We proceeded by introducing selected case studies which were designed to observe children’s group behavior and task engagement after playing different ice-breaking group games. The games were mediated in different moments by technological and traditional toys, but technology integration did not indicate to be the main influencing factor of children’s group interactions. Instead, some identified social game elements indicated to have stronger effects. Among them are the complexity of the game rules, the game difficulty, the time length, and the attribution of group roles during play activity.

While these game elements were directly manipulated by the authors of this research, they also represent possible technology integration points. Current technology can allow the adjustment of game elements (e.g., difficulty, goals, or time length) and of sensory feedback (e.g., light intensity and color, sounds, or vibrations). For promoting different interactions, modern play tools could then automatically manipulate some of these elements, recommending flexible choices for children to play according to their different inputs and group formations.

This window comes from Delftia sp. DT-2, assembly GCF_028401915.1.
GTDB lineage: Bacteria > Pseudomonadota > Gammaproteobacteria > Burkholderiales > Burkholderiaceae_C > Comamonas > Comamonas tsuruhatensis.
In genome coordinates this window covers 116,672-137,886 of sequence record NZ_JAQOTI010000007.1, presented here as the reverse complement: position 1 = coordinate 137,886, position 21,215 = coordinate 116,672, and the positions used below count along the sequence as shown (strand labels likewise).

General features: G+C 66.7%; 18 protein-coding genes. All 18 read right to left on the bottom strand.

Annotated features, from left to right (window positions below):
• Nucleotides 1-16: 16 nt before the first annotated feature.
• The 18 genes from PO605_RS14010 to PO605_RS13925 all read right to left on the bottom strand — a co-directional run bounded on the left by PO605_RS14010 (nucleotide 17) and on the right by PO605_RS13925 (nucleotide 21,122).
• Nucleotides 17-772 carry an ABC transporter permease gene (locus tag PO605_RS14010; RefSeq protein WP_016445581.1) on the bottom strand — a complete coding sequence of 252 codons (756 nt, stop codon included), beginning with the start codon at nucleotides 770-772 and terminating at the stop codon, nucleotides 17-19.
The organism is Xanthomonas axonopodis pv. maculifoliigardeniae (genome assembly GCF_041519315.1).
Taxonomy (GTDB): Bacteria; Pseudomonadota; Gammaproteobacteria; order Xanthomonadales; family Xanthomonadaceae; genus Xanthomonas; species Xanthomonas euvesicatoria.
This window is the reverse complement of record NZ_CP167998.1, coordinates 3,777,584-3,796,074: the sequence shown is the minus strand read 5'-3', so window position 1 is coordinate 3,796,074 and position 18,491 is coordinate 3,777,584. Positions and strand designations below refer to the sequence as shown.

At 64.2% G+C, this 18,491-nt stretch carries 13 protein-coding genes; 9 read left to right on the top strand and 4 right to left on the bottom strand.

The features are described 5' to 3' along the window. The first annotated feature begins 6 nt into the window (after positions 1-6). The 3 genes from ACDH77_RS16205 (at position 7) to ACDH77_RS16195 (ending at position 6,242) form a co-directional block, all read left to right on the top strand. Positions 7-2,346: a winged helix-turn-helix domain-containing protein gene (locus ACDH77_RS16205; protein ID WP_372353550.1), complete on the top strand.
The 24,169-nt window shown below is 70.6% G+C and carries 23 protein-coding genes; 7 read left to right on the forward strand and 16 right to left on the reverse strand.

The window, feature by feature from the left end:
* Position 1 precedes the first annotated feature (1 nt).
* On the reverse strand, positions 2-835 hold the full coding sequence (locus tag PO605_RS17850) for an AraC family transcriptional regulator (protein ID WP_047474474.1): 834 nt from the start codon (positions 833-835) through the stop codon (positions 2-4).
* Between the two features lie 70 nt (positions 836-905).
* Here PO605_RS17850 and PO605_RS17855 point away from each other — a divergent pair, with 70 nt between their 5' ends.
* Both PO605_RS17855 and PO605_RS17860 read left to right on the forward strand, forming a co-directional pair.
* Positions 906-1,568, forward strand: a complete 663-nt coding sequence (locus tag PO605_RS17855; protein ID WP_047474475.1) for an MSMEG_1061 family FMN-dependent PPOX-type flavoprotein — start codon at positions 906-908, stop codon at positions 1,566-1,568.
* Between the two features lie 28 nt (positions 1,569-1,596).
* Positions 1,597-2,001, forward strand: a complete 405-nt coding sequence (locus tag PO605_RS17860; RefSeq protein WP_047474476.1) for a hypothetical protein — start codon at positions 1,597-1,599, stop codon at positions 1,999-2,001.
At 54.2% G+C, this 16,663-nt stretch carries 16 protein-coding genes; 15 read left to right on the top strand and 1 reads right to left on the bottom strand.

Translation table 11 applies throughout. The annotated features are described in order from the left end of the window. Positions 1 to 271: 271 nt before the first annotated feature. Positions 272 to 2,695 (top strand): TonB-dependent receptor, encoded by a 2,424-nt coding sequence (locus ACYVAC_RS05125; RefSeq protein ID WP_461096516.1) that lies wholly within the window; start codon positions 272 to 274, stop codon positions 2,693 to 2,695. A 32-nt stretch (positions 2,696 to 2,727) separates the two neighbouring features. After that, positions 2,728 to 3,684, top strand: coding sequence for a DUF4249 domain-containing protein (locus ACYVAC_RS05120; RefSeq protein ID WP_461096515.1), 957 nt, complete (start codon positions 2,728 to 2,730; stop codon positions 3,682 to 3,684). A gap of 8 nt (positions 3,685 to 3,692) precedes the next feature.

The design for interaction guidelines together with the results found in the presented studies reinforces how games should be carefully designed with social interactions in mind. Further studies are necessary to investigate both immediate and longitudinal effects of specific game elements on children’s social development. With traditional playground environments serving as examples, a well-established toy or game that can promote different interactions among children is more likely to have a longer life-spam and more thoroughly aid on their personal growth.

Therefore, the main challenge for designing interactive play tools lies in researchers successfully identifying children’s dynamic interaction patterns together with designers and engineers successfully developing new technologies and artifacts to support these interactions. These open paths not only for new research lines but also for the development of ideal play tools to support childhood.

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Rodrigo Fernandes and Toshimasa Yamanaka (March 25th 2019). Interactive Design vs. Design for Interaction: Developing Interactive Play Tools that Promote Interactions between Children [Online First], IntechOpen, DOI: 10.5772/intechopen.84328. Available from: